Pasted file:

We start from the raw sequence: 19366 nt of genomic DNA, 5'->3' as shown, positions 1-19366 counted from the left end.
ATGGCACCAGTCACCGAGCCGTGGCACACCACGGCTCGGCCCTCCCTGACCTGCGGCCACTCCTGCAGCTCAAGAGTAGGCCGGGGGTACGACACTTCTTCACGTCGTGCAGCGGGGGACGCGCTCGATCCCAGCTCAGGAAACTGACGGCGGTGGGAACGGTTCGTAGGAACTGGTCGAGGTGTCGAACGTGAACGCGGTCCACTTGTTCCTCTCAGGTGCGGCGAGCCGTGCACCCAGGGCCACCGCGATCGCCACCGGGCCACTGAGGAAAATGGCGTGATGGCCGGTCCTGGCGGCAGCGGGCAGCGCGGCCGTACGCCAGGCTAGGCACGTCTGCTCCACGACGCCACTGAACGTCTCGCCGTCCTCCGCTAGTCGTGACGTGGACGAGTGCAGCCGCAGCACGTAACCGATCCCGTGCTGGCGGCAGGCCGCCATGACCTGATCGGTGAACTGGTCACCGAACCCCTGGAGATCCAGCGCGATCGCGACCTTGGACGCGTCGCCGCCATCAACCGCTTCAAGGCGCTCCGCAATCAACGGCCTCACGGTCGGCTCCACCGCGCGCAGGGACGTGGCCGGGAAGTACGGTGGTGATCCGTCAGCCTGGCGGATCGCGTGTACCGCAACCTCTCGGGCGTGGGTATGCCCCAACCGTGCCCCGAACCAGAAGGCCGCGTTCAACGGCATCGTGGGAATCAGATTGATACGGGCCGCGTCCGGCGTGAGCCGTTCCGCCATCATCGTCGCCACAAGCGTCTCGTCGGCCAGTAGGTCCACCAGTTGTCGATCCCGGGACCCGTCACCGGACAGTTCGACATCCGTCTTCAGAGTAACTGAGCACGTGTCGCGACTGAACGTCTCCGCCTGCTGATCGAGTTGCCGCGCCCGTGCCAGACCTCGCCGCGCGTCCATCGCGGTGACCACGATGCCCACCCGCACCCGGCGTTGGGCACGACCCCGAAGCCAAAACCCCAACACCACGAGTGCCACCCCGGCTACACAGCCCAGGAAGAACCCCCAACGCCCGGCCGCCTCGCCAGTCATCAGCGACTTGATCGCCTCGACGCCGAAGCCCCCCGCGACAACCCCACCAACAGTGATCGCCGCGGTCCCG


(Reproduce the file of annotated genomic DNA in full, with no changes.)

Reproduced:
We start from the raw sequence: 19366 nt of genomic DNA, 5'->3' as shown, positions 1-19366 counted from the left end.
ATGGCACCAGTCACCGAGCCGTGGCACACCACGGCTCGGCCCTCCCTGACCTGCGGCCACTCCTGCAGCTCAAGAGTAGGCCGGGGGTACGACACTTCTTCACGTCGTGCAGCGGGGGACGCGCTCGATCCCAGCTCAGGAAACTGACGGCGGTGGGAACGGTTCGTAGGAACTGGTCGAGGTGTCGAACGTGAACGCGGTCCACTTGTTCCTCTCAGGTGCGGCGAGCCGTGCACCCAGGGCCACCGCGATCGCCACCGGGCCACTGAGGAAAATGGCGTGATGGCCGGTCCTGGCGGCAGCGGGCAGCGCGGCCGTACGCCAGGCTAGGCACGTCTGCTCCACGACGCCACTGAACGTCTCGCCGTCCTCCGCTAGTCGTGACGTGGACGAGTGCAGCCGCAGCACGTAACCGATCCCGTGCTGGCGGCAGGCCGCCATGACCTGATCGGTGAACTGGTCACCGAACCCCTGGAGATCCAGCGCGATCGCGACCTTGGACGCGTCGCCGCCATCAACCGCTTCAAGGCGCTCCGCAATCAACGGCCTCACGGTCGGCTCCACCGCGCGCAGGGACGTGGCCGGGAAGTACGGTGGTGATCCGTCAGCCTGGCGGATCGCGTGTACCGCAACCTCTCGGGCGTGGGTATGCCCCAACCGTGCCCCGAACCAGAAGGCCGCGTTCAACGGCATCGTGGGAATCAGATTGATACGGGCCGCGTCCGGCGTGAGCCGTTCCGCCATCATCGTCGCCACAAGCGTCTCGTCGGCCAGTAGGTCCACCAGTTGTCGATCCCGGGACCCGTCACCGGACAGTTCGACATCCGTCTTCAGAGTAACTGAGCACGTGTCGCGACTGAACGTCTCCGCCTGCTGATCGAGTTGCCGCGCCCGTGCCAGACCTCGCCGCGCGTCCATCGCGGTGACCACGATGCCCACCCGCACCCGGCGTTGGGCACGACCCCGAAGCCAAAACCCCAACACCACGAGTGCCACCCCGGCTACACAGCCCAGGAAGAACCCCCAACGCCCGGCCGCCTCGCCAGTCATCAGCGACTTGATCGCCTCGACGCCGAAGCCCCCCGCGACAACCCCACCAACAGTGATCGCCGCGGTCCCG